Detail Page

Item Picture
Lens Science: Exploring Light with Gelatin Lenses
written by Rebecca Vieyra
sub author: Caroline Hall
This lesson blends physics, geometric optics, and biology as students explore light refraction through convex and concave "lenses" made of clear gelatin. The activity promotes understanding of four key concepts: 1) convex lenses cause light to converge, while concave cause divergence; 2) Focal length can be determined from the convergence point of a convex lens; 3) Ray diagrams provide a geometric way to depict the path of light through a transparent object; and 4) The malleable gelatin lenses can model the function of the human eye.

This AAPT Lesson Plan was inspired by two articles in The Physics Teacher magazine: "Edible Optics: Using Gelatin to Demonstrate Properties of Light" by Patrick Bunton, and "Construction of Optical Elements with Gelatin" by Mario Branca and Isabella Soletta.
Subjects Levels Resource Types
- Geometrical Optics
= Straight Line Propagation
= Thick Lens
- The Eye
Other Sciences
- Mathematics
- High School
- Instructional Material
= Activity
= Instructor Guide/Manual
= Lesson/Lesson Plan
= Problem/Problem Set
- Assessment Material
Intended Users Formats Ratings
- Educators
- application/pdf
- application/ms-word
  • Currently 0.0/5

Want to rate this material?
Login here!

Access Rights:
Available by subscription
This material is released under a Creative Commons Attribution-Noncommercial-Share Alike 3.0 license.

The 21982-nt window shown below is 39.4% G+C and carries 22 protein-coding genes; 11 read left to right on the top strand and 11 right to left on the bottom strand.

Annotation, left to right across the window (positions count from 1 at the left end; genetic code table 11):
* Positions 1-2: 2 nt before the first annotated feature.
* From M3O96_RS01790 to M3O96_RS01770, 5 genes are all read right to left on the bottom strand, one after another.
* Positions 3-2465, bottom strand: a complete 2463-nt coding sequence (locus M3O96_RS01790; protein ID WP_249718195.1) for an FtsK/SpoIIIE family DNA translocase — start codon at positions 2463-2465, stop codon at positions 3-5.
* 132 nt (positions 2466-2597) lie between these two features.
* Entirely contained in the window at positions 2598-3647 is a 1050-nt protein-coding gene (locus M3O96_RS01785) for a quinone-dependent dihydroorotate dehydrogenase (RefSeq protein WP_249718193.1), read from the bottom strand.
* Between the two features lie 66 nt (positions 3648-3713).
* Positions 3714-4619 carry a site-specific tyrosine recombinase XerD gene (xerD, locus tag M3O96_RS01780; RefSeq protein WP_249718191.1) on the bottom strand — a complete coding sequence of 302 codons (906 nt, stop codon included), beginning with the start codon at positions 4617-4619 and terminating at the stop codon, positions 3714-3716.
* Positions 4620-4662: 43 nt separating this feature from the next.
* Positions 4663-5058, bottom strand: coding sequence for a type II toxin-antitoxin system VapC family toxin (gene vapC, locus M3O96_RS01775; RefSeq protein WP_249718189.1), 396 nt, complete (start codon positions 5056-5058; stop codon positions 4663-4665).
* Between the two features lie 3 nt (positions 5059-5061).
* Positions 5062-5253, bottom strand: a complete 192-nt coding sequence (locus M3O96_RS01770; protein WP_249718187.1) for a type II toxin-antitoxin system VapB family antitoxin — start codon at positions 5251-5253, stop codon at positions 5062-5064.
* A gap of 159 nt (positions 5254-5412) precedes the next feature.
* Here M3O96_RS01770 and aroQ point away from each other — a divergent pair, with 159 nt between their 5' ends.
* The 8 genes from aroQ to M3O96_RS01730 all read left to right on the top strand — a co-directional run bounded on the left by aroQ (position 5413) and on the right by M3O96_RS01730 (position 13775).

Rights Holder:
American Association of Physics Teachers
Snell's Law, concave lens, convex lens, ray diagram, ray tracing
Record Creator:
Metadata instance created January 11, 2017 by Caroline Hall
Record Updated:
June 5, 2017 by Bruce Mason
Last Update
when Cataloged:
January 8, 2017
Other Collections:

Next Generation Science Standards

Waves and Their Applications in Technologies for Information Transfer (HS-PS4)

Students who demonstrate understanding can: (9-12)
  • Use mathematical representations to support a claim regarding relationships among the frequency, wavelength, and speed of waves traveling in various media. (HS-PS4-1)

Disciplinary Core Ideas (K-12)

Wave Properties (PS4.A)
  • The wavelength and frequency of a wave are related to one another by the speed of travel of the wave, which depends on the type of wave and the medium through which it is passing. (9-12)
Electromagnetic Radiation (PS4.B)
  • When light shines on an object, it is reflected, absorbed, or transmitted through the object, depending on the object's material and the frequency (color) of the light. (6-8)
  • The path that light travels can be traced as straight lines, except at surfaces between different transparent materials (e.g., air and water, air and glass) where the light path bends. (6-8)
  • A wave model of light is useful for explaining brightness, color, and the frequency-dependent bending of light at a surface between media. (6-8)

Crosscutting Concepts (K-12)

Patterns (K-12)
  • Empirical evidence is needed to identify patterns. (9-12)
Structure and Function (K-12)